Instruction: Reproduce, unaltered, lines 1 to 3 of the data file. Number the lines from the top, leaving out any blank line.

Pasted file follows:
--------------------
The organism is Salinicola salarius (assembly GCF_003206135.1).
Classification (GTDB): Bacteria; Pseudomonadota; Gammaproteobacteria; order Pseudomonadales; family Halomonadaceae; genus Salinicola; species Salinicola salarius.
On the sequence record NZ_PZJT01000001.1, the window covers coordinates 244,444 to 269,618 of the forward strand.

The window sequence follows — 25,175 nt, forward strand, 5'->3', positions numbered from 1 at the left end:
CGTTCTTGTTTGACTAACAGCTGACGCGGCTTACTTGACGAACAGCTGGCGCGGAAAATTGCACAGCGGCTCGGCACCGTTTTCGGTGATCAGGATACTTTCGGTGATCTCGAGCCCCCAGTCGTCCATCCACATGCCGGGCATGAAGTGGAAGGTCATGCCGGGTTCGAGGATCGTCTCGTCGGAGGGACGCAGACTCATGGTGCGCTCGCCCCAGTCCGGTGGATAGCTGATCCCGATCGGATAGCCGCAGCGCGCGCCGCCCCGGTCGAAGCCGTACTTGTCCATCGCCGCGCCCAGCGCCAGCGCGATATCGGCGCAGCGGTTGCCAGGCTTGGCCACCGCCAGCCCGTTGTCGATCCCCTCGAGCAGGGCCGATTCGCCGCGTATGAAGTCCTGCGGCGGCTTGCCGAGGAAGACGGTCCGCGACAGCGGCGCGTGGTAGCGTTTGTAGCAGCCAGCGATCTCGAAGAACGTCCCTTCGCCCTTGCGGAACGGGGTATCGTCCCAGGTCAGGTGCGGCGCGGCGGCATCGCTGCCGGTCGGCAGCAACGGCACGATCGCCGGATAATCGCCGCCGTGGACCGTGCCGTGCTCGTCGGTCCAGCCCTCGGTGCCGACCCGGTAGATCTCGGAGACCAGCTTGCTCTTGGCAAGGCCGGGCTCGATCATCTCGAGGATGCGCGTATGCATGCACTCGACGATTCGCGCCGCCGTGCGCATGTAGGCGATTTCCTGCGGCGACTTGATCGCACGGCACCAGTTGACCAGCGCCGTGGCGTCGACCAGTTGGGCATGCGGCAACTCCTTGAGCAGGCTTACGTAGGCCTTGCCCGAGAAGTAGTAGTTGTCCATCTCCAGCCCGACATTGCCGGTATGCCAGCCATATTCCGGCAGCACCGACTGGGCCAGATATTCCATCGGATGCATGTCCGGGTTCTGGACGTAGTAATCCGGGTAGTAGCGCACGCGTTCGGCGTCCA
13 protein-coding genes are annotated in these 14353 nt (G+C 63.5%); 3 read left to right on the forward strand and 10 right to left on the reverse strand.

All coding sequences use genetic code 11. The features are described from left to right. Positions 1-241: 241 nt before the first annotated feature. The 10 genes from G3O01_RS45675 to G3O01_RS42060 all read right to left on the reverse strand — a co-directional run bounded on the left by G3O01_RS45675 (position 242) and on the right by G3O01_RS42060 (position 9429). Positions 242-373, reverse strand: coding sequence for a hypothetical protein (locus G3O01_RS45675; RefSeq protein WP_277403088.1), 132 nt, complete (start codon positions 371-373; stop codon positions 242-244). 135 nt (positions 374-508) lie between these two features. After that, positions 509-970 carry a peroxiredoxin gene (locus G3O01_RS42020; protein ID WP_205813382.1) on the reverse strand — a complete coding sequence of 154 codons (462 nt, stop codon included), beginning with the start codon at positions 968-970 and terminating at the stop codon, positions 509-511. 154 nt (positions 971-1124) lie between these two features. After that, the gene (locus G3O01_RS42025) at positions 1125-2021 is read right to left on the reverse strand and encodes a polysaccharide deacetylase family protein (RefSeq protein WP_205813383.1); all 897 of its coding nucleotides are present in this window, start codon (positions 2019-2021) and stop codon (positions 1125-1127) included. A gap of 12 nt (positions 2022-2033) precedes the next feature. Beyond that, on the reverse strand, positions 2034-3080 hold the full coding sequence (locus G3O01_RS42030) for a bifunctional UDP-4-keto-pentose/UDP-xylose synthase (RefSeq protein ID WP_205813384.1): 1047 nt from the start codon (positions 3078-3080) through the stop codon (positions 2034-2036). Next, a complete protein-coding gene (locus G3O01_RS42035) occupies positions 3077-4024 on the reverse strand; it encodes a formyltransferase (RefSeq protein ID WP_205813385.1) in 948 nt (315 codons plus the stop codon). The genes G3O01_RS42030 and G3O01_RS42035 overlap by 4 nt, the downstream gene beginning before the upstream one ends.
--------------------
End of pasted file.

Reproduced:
The organism is Salinicola salarius (assembly GCF_003206135.1).
Classification (GTDB): Bacteria; Pseudomonadota; Gammaproteobacteria; order Pseudomonadales; family Halomonadaceae; genus Salinicola; species Salinicola salarius.
On the sequence record NZ_PZJT01000001.1, the window covers coordinates 244,444 to 269,618 of the forward strand.